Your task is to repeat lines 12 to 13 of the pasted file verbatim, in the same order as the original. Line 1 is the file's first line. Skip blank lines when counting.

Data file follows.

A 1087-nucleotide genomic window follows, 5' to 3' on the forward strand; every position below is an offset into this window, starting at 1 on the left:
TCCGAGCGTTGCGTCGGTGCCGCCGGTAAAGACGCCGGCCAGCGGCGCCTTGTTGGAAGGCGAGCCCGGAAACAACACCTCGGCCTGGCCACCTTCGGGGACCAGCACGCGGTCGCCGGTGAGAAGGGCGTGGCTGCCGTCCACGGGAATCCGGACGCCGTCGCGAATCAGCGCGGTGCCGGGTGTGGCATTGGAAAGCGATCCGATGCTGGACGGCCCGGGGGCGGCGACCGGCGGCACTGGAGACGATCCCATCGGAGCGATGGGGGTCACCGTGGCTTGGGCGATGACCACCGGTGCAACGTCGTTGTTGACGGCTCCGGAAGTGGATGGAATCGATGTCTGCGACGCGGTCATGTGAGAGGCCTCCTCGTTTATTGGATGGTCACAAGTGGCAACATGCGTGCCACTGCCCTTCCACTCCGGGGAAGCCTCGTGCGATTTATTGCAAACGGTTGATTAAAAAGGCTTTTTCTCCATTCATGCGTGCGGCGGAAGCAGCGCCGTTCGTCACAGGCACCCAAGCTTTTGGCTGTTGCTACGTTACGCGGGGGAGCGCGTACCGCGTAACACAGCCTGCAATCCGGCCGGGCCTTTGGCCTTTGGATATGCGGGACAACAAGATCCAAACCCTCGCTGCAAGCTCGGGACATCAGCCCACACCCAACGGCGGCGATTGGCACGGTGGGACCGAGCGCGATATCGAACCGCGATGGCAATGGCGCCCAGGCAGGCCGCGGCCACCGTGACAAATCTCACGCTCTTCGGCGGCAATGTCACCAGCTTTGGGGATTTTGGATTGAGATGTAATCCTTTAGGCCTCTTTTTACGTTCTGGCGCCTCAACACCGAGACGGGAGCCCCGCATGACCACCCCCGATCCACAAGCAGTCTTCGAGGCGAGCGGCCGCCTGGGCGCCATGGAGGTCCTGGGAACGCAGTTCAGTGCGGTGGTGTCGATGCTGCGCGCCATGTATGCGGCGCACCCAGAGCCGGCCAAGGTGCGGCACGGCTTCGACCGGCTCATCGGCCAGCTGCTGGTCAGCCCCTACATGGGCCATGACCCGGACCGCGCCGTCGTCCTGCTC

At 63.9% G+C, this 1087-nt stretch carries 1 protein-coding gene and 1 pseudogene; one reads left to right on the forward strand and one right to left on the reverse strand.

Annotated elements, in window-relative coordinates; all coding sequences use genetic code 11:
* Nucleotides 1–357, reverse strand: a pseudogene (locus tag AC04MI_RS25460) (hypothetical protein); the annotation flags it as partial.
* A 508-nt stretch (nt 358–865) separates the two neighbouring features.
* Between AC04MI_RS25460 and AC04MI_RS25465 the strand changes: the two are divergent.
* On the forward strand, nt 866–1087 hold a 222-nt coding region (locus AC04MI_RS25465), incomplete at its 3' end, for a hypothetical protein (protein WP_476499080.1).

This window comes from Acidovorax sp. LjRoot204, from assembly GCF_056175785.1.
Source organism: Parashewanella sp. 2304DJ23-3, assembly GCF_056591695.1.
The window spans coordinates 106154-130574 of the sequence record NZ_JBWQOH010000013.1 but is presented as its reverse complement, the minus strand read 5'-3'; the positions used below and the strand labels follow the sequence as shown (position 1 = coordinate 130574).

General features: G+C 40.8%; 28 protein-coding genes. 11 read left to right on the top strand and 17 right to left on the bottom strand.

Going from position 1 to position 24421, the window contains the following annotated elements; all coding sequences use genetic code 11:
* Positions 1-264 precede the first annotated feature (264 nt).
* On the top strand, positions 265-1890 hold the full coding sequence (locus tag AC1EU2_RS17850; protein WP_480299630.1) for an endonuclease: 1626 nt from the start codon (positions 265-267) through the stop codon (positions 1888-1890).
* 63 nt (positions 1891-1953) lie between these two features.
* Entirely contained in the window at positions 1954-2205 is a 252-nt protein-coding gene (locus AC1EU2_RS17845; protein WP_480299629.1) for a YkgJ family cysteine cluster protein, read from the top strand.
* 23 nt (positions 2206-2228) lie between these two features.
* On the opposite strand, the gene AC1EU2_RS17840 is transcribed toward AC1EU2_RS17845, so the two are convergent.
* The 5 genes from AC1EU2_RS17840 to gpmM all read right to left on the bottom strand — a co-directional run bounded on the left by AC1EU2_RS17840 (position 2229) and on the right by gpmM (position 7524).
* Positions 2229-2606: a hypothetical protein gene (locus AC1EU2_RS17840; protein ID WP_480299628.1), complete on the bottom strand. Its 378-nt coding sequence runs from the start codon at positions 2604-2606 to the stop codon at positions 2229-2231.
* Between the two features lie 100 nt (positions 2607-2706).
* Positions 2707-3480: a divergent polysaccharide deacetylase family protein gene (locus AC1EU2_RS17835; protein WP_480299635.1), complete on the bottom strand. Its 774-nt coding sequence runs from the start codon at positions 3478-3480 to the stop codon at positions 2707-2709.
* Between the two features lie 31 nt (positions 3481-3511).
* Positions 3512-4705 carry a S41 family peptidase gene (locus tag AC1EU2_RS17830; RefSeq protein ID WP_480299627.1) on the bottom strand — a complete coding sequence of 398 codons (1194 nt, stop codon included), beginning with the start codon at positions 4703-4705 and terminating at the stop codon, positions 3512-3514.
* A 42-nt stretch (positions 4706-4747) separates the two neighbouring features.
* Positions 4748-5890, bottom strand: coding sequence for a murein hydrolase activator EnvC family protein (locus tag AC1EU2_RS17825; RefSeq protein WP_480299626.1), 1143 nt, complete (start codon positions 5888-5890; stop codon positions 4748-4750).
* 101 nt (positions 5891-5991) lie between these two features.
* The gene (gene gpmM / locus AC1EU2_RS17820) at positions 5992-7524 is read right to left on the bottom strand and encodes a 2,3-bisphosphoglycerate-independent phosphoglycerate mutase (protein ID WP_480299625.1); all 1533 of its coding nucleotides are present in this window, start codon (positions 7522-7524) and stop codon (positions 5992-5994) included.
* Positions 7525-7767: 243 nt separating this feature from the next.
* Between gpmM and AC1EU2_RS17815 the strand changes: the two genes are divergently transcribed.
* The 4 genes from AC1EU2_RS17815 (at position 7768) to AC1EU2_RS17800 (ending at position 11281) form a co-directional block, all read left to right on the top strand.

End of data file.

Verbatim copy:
General features: G+C 40.8%; 28 protein-coding genes. 11 read left to right on the top strand and 17 right to left on the bottom strand.

Going from position 1 to position 24421, the window contains the following annotated elements; all coding sequences use genetic code 11: